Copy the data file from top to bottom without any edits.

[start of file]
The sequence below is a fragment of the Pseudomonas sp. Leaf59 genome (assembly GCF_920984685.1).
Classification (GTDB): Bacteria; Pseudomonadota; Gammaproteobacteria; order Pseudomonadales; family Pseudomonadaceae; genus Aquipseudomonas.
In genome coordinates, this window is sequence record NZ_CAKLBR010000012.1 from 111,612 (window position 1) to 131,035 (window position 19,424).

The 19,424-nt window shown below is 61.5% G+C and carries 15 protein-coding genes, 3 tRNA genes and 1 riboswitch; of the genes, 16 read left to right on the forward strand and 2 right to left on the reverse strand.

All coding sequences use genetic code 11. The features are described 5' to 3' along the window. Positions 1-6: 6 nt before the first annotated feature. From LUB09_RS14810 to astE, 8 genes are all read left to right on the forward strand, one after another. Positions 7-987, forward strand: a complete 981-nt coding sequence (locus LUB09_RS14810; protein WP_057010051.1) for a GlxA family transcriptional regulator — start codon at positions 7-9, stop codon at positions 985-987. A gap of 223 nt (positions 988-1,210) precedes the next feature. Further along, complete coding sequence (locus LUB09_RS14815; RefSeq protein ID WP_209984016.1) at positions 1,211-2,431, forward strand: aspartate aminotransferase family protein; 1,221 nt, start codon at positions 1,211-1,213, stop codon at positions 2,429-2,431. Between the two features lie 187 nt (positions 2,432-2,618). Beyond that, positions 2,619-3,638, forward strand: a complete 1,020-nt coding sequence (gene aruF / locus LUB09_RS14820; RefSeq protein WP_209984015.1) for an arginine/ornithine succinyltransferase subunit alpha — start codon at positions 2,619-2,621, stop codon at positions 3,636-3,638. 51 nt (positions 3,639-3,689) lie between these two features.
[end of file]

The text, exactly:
The sequence below is a fragment of the Pseudomonas sp. Leaf59 genome (assembly GCF_920984685.1).
Classification (GTDB): Bacteria; Pseudomonadota; Gammaproteobacteria; order Pseudomonadales; family Pseudomonadaceae; genus Aquipseudomonas.
In genome coordinates, this window is sequence record NZ_CAKLBR010000012.1 from 111,612 (window position 1) to 131,035 (window position 19,424).

The 19,424-nt window shown below is 61.5% G+C and carries 15 protein-coding genes, 3 tRNA genes and 1 riboswitch; of the genes, 16 read left to right on the forward strand and 2 right to left on the reverse strand.

All coding sequences use genetic code 11. The features are described 5' to 3' along the window. Positions 1-6: 6 nt before the first annotated feature. From LUB09_RS14810 to astE, 8 genes are all read left to right on the forward strand, one after another. Positions 7-987, forward strand: a complete 981-nt coding sequence (locus LUB09_RS14810; protein WP_057010051.1) for a GlxA family transcriptional regulator — start codon at positions 7-9, stop codon at positions 985-987. A gap of 223 nt (positions 988-1,210) precedes the next feature. Further along, complete coding sequence (locus LUB09_RS14815; RefSeq protein ID WP_209984016.1) at positions 1,211-2,431, forward strand: aspartate aminotransferase family protein; 1,221 nt, start codon at positions 1,211-1,213, stop codon at positions 2,429-2,431. Between the two features lie 187 nt (positions 2,432-2,618). Beyond that, positions 2,619-3,638, forward strand: a complete 1,020-nt coding sequence (gene aruF / locus LUB09_RS14820; RefSeq protein WP_209984015.1) for an arginine/ornithine succinyltransferase subunit alpha — start codon at positions 2,619-2,621, stop codon at positions 3,636-3,638. 51 nt (positions 3,639-3,689) lie between these two features.